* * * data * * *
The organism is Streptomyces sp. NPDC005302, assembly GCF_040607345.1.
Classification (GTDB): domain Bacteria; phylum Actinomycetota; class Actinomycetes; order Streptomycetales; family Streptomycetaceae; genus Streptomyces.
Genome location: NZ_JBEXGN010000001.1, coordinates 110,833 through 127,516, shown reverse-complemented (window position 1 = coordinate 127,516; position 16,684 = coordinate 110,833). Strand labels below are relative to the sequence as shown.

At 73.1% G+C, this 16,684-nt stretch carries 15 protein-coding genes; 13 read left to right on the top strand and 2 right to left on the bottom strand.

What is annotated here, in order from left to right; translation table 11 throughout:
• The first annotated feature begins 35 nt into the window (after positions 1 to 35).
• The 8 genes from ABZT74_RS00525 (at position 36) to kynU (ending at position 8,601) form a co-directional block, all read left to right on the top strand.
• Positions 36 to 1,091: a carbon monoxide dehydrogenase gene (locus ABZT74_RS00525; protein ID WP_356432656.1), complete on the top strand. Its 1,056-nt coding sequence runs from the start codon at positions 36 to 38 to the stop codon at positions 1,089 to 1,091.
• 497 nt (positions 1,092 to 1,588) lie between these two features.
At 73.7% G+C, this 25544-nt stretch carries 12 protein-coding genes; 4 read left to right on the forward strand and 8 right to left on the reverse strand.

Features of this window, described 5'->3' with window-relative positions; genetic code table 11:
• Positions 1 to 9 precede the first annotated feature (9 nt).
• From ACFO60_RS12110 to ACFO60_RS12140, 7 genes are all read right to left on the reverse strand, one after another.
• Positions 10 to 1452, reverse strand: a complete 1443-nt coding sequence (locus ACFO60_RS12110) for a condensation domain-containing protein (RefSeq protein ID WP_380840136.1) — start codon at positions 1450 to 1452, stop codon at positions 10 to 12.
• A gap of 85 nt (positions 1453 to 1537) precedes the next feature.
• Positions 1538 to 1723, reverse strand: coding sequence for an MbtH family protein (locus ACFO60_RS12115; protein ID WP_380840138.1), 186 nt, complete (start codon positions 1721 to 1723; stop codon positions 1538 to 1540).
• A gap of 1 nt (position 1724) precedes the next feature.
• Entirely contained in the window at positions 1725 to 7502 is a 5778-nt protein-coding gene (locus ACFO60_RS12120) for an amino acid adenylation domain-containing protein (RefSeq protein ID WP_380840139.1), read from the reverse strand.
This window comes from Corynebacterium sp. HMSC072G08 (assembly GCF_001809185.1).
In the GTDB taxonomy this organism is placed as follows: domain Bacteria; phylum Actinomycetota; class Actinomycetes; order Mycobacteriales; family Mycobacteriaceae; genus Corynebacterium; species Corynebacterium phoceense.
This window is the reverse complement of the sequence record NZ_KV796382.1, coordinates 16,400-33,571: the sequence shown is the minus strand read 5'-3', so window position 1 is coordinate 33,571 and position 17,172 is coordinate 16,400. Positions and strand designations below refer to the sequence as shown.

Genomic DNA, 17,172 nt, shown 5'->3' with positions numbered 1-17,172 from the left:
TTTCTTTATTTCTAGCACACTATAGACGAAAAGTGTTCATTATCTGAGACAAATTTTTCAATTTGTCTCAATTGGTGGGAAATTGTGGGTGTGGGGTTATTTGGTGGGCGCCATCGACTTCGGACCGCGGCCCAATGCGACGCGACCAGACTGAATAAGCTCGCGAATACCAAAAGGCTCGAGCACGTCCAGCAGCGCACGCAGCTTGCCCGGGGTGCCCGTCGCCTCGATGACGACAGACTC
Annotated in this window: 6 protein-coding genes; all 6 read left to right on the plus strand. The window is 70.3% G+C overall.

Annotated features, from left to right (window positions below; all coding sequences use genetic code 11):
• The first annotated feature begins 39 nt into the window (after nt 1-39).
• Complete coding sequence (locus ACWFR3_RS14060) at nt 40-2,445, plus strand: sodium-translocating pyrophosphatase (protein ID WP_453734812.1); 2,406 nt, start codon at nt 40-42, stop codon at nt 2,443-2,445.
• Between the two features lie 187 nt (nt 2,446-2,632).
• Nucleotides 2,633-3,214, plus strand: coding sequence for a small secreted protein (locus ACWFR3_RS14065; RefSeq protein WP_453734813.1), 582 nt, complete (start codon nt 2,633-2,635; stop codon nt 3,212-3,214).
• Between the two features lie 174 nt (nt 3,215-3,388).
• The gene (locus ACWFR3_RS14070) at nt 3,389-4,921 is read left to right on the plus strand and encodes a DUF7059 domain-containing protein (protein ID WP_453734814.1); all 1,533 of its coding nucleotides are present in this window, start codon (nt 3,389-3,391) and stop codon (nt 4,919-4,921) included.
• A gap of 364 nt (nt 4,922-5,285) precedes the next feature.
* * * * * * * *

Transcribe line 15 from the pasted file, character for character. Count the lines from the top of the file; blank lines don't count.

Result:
• A gap of 85 nt (positions 1453 to 1537) precedes the next feature.